What happens when two grown adults who like to dress up on Halloween have a child? Well, he gets to be part of the madness, until he wants to begin deciding for himself what he wants to be for Halloween. What are his parents to do? Especially since he keeps changing his mind?
Our culture has been trying to decouple marriage (and sex, for that matter) from reproduction. The problem with that is that you can't. Yes, not all married couples plan on having children—although some of them eventually do. And even infertile couples can adopt children. We like to think of marriage as being a celebration of love and caretaking—and while that's the core of marriage, that's not why the state recognizes it and supports it. We like to think that marriage is about love, but for the government it's all about sex.
Throughout our marriage, the tradition of the Halloween spreadsheet has helped us make the holiday our own. Thanksgiving and Christmas are constant negotiations in family demands and time management, but Halloween is all ours to enjoy. Together we carve pumpkins, play games and fuss over the spreadsheet. Often we are invited to parties, but we turn them down. Halloween is our night. And we do allow devils and witches, and all too often my pumpkins are sinister, but I understand now why my parents held so tightly to their traditions of Halloween. And no matter how crazy my future kids think the Halloween spreadsheet is, I going to make them do it.
Matt and I knew fairly early on that we would get married. There was never a conversation where I he told me that I had to become Catholic; in fact, Matt had assumed that we would get married in the Armenian Church because that was where I was baptized. However, shortly after we were engaged, I decided that I would take the adult confirmation class and convert to the Catholic faith so that we could get married in the church and I would be able to take communion with my husband at our wedding.
Every week, Traditional Love rounds up the best links and thought provoking articles on love and marriage. This week, we are talking about the new marriage and divorce rates and what exactly do they say (or not say) about the current state of love in America? Also, October marks the beginning of YourTango's 31 Day Sex Challenge, which challenges you to make your love life better this month. Find out what you can do to your sex life in 31 days.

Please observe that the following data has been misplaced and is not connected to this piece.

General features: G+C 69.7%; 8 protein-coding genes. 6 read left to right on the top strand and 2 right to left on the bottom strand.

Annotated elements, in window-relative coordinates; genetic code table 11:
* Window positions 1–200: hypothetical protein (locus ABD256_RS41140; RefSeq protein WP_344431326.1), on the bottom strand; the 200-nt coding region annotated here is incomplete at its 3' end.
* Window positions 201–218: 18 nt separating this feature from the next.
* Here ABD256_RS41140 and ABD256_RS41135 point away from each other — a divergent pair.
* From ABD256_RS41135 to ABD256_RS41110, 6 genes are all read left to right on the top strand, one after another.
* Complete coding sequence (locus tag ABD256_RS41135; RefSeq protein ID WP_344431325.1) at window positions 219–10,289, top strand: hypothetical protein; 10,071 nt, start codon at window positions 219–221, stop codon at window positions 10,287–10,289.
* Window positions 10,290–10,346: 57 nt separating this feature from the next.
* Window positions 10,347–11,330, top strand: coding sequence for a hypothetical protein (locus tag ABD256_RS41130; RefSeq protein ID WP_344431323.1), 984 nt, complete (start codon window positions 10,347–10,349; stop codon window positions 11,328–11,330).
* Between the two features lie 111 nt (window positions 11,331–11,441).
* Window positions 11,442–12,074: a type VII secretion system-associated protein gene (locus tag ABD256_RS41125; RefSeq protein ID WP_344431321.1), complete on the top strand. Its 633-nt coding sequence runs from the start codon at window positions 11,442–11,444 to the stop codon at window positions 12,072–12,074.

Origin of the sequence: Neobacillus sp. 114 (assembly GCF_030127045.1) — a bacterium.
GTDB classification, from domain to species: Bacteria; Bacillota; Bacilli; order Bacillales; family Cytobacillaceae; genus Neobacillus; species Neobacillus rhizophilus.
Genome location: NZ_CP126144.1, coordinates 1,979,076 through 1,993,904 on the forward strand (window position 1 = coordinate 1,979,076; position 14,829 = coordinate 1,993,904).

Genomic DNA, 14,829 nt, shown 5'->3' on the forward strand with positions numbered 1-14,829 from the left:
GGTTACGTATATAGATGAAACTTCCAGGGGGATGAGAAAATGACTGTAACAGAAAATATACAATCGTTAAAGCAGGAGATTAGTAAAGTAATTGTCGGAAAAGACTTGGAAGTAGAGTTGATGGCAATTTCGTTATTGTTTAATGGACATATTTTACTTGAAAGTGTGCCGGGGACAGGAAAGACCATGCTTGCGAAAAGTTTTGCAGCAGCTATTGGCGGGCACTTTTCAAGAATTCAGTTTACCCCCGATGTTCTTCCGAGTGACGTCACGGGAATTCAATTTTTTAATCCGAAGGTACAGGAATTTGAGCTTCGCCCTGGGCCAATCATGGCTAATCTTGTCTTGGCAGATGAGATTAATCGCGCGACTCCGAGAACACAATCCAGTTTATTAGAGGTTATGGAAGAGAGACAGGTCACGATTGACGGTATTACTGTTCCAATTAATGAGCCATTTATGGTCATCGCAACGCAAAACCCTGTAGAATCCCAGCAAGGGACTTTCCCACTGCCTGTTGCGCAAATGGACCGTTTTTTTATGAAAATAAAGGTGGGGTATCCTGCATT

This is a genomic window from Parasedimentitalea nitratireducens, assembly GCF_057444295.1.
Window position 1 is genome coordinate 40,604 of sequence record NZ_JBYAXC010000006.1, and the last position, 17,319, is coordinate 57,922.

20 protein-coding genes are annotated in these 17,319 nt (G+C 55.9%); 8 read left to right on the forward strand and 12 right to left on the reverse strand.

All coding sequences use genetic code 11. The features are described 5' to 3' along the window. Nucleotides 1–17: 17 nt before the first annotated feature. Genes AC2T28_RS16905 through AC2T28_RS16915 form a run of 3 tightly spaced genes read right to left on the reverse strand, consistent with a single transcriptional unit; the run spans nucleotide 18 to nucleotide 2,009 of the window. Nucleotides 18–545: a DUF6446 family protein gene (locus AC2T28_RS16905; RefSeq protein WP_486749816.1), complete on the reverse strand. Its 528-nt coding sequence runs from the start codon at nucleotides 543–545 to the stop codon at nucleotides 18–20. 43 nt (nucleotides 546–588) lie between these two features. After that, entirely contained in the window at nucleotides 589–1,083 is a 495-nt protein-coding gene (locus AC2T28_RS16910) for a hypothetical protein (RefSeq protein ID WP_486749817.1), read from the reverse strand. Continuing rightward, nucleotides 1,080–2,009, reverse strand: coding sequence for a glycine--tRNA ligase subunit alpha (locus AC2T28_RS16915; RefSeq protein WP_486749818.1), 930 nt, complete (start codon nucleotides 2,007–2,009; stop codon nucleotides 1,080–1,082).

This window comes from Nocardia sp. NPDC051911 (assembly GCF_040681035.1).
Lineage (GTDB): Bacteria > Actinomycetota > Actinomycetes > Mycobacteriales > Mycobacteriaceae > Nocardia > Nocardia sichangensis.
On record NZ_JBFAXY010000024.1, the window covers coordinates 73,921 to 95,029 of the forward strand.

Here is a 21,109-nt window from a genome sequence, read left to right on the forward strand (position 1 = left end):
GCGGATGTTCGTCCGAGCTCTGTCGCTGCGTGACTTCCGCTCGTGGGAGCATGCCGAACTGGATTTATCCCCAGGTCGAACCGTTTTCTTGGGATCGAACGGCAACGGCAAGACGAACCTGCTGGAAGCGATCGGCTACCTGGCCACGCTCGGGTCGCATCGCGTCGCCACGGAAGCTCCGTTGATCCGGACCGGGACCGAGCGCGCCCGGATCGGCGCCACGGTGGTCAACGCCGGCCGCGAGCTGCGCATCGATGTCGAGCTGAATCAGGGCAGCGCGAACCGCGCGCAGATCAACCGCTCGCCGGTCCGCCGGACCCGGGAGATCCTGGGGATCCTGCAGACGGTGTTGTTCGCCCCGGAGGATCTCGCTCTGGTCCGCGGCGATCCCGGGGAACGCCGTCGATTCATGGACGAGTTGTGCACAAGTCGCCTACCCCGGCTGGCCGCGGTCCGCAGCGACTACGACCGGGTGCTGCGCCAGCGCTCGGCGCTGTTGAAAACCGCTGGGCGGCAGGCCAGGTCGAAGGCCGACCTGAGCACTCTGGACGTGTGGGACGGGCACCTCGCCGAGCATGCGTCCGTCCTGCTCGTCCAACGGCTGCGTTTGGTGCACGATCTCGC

Our son just turned five, and it won’t be too long until he will be getting notes from little girls (or sending them himself) with “Do you like me? Check Yes, No, or Maybe (that middle box)” scrawled across the page. How are we supposed to guide him on this journey of love, sex and marriage? We have figured out a few things we think he should know for his journey.
We edged to the back of the room and took in the scene. It must have taken teams to concoct the topiary-like hairdos and apply the rich colors to the women’s faces. From the array of outfits it appeared we were in a cafeteria for extras from different movie sets. A distinctly Western accent interrupted my thoughts. "Have one," a young woman said, motioning to a pile of sticky, honey-glazed deserts on the table next to where we stood. "Dinner won’t get started for hours." She was costumed and made up like a belly dancer, her long gleaming hair flowing straight down her back. In the U.S. this would have been a wildly slutty costume at a Halloween party, but among these women she looked tame.
Every week, Traditional Love rounds up the best links about love, marriage and fighting over chores. This week, we are talking about J.J. Abram's new T.V. show Undercovers that's all about marriage and bazookas. Seems about right to me! Also, taking a vacation with your family, finding time for sex and other links we love. Also, make sure you check out YourTango's 31-Day Sex Challenge starting in October. It's going to be epic.
My family wasn't the only one caught up in this idea of courtship. In the wake of the publication of I Kissed Dating Goodbye by Joshua Harris, a whole generation of Christian conservatives were booting modern dating out the door. There were rallies and conferences where we jammed out to Christian music and cheered when a speaker said things like, "Dating is of the devil!" or "No kissing before marriage!" We sighed when we heard stories about a couple sharing their first kiss on their wedding day. We weren't just pledging our virginity, we were pledging to stay away from dating, hand-holding, kissing and the opposite sex. We were pledging to prepare ourselves to be good wives by staying submissive to our parents until the day they handed us over to our husbands.
Across the country couples face the tough decision: to marry or not to marry. But in California that decision is being left up to a judge. A federal judge can't order that people change their minds, however. No court can. Essentially, who is responsible for making important decisions about marriage?